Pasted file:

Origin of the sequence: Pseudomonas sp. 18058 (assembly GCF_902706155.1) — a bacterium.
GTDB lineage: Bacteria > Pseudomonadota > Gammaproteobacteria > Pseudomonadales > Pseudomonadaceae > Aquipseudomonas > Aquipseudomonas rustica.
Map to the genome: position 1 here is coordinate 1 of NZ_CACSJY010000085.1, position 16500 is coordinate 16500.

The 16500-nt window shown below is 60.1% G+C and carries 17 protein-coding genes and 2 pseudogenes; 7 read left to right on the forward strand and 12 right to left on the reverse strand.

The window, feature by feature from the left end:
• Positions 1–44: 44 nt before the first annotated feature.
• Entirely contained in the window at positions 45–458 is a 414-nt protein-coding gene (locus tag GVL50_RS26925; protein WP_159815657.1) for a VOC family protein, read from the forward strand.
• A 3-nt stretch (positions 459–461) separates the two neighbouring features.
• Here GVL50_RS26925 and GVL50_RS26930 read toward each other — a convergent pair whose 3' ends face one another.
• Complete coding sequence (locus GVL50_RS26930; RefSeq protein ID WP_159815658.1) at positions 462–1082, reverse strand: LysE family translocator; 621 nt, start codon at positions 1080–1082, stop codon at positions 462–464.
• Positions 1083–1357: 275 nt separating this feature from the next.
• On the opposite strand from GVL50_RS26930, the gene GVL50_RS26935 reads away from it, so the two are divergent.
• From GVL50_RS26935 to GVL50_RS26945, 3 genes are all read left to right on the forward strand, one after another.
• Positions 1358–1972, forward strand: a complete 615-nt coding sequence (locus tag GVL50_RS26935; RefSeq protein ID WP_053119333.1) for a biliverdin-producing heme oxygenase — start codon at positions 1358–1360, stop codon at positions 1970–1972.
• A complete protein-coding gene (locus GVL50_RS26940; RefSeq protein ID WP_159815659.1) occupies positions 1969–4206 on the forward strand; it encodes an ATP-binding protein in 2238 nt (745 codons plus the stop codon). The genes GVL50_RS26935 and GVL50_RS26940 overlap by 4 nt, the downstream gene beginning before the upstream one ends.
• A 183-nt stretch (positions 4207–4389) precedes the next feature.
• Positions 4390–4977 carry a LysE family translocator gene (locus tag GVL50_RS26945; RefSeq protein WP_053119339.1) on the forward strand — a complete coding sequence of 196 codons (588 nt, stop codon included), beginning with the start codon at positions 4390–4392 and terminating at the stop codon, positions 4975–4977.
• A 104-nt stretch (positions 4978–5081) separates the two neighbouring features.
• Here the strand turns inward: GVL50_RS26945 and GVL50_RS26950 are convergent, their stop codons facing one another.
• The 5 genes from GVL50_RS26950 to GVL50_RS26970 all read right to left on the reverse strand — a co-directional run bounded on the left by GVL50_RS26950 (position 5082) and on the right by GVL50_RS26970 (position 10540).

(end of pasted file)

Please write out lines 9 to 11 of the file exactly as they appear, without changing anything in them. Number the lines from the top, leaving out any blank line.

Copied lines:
• Here GVL50_RS26925 and GVL50_RS26930 read toward each other — a convergent pair whose 3' ends face one another.
• Complete coding sequence (locus GVL50_RS26930; RefSeq protein ID WP_159815658.1) at positions 462–1082, reverse strand: LysE family translocator; 621 nt, start codon at positions 1080–1082, stop codon at positions 462–464.
• Positions 1083–1357: 275 nt separating this feature from the next.